Near Dawson City, the TCT retraces Yukon’s iconic gold rush
Remnants of the gold rush still dot the landscape around Dawson City, Yukon, where tens of thousands of prospectors from around the world flocked to the Klondike after gold was discovered more than a century ago.
In 1898, the best way to Dawson was through the peaks of the Coast Mountains: the treacherous White Pass, upon which scores of packhorses lost their lives each day, or the steeper, more strenuous Chilkoot Pass. Very quickly, more convenient inroads were built, as the Klondike gold rush put the Yukon on the map – territorial status was granted in 1898, just two years after the initial “strike” at Bonanza Creek.
While the popular sites of beautifully restored Dawson City pay homage to that glorious period of Canadian history, the TCT leads hikers through the surrounding hills to the place where it all began.
The Ridge Road Heritage Trail traverses the heart of gold mining territory, allowing hikers to experience a part of the history of the Klondike, says Toos Omtzigt, a consultant with the Klondike Snowmobile Association, the TCT’s partner in Yukon.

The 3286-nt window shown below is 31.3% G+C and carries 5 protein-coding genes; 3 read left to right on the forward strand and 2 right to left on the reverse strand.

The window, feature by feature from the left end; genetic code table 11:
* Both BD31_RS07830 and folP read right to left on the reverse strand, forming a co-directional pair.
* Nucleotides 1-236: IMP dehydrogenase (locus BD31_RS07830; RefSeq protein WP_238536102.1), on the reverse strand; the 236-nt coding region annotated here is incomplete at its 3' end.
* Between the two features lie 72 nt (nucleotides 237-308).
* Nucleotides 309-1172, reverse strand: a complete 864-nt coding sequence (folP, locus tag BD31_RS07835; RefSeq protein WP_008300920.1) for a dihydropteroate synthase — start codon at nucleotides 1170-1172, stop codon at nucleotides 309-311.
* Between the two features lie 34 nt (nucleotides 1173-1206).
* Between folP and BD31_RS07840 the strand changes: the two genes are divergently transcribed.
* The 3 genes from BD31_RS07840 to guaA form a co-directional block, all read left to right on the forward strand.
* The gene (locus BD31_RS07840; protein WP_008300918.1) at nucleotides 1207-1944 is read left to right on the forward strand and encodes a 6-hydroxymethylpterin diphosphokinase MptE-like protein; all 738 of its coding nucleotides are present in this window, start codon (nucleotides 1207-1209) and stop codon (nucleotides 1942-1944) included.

Originally built in 1899 to service the big mines on Sulphur Creek and Dominion Creek, it was the first government-built wagon road in the brand-new territory. It was also used for everyday travel, says Ms. Omtzigt. “In the early days, people used ridges to traverse the country because the valleys were often too swampy to cross in summer-time – this was before there were proper roads,” she explains.
Historical sites of interest and relics along the 33-km-long gravel Trail recall the history of mining in the region, including the Yukon Ditch, built to bring water to the mines; 11 Mile Camp and 15 Mile Camp, roadhouses for miners during the gold rush; and the Soda Station, an old box car used for storing mining supplies.
In 1996, the old road was designated an official Yukon Heritage trail, and reopened for the Klondike Centennial. As part of the Trans Canada Trail network, the Ridge Road Heritage Trail contributes an important element of our national history and culture to all who hike or ride it. In Dawson, the TCT links all Canadians to the romantic heritage of the gold rush and its legendary trails.
Even today, there are areas in the region where visitors can legally pan for gold. “Mining around Dawson never stopped,” says Ms. Omtzigt. “There are still many small placer mines in the region and hikers pass through active mining areas on their way to the trailhead. It’s a bit of living history.”
Here are just a few special places and ways that the Trail connects with Canada’s history and heritage.